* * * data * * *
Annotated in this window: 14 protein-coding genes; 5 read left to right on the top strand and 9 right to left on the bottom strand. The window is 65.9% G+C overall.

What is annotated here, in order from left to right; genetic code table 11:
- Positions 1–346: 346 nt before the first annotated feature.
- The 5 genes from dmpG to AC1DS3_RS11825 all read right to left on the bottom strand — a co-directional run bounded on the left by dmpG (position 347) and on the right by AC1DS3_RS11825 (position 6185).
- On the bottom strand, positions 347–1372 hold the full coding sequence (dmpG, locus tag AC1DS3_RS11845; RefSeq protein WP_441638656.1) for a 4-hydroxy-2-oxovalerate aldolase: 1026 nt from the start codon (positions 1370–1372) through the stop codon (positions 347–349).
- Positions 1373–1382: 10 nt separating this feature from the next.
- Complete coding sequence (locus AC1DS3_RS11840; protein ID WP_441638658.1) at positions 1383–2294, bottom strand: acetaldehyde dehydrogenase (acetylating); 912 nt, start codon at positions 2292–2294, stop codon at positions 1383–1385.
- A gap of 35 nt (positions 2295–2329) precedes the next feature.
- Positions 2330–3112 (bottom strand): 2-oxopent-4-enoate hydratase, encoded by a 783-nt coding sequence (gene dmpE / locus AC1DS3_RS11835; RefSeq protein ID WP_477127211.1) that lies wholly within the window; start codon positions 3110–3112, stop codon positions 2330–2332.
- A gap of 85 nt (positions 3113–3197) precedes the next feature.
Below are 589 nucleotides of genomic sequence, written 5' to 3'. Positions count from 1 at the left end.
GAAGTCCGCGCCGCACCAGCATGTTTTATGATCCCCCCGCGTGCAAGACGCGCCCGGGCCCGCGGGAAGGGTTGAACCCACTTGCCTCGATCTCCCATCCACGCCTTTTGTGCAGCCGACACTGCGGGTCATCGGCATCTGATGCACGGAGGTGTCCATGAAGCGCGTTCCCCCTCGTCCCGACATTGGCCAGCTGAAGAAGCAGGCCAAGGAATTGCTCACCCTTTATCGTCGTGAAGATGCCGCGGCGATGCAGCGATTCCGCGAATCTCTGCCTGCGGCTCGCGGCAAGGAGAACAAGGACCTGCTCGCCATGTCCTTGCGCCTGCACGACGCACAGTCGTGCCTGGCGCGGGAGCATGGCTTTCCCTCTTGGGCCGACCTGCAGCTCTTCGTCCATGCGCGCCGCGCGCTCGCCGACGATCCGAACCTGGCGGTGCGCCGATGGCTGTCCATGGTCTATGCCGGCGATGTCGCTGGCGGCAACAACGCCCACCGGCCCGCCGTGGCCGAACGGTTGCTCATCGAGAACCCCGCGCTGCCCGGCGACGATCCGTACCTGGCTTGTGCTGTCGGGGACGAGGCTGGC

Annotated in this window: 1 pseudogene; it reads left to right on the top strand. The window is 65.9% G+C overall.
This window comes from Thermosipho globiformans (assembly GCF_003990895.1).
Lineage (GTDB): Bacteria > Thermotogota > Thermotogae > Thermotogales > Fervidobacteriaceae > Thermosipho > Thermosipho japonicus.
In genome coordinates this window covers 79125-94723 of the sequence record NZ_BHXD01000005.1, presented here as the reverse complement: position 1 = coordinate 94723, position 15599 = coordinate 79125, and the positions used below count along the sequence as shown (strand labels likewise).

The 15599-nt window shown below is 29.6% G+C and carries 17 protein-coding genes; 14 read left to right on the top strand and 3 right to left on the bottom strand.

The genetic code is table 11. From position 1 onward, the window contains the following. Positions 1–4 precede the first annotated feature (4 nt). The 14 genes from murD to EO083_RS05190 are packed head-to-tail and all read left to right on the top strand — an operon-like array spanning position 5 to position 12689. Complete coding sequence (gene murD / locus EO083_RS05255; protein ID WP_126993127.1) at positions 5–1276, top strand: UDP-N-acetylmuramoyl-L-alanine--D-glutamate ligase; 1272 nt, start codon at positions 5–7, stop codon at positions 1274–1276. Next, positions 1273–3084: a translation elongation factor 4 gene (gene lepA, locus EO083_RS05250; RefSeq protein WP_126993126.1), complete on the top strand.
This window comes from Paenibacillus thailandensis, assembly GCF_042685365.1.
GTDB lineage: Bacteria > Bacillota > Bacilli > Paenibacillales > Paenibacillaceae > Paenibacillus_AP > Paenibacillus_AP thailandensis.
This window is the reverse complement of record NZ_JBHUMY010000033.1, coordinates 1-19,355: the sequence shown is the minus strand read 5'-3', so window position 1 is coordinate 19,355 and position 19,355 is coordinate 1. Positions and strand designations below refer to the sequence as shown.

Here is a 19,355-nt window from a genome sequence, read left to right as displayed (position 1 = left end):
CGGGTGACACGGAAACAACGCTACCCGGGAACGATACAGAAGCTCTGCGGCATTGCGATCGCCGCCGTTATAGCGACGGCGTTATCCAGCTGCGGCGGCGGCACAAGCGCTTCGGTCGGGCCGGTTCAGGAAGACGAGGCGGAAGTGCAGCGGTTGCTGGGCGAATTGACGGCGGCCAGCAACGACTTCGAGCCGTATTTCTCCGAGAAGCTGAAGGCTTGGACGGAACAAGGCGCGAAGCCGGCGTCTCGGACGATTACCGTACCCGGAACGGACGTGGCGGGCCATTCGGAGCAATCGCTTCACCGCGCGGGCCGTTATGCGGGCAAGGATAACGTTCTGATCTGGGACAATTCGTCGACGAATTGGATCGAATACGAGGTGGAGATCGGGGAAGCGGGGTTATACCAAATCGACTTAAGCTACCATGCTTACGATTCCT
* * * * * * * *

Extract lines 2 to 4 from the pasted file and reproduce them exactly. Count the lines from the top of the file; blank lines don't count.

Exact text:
What is annotated here, in order from left to right; genetic code table 11:
- Positions 1–346: 346 nt before the first annotated feature.
- The 5 genes from dmpG to AC1DS3_RS11825 all read right to left on the bottom strand — a co-directional run bounded on the left by dmpG (position 347) and on the right by AC1DS3_RS11825 (position 6185).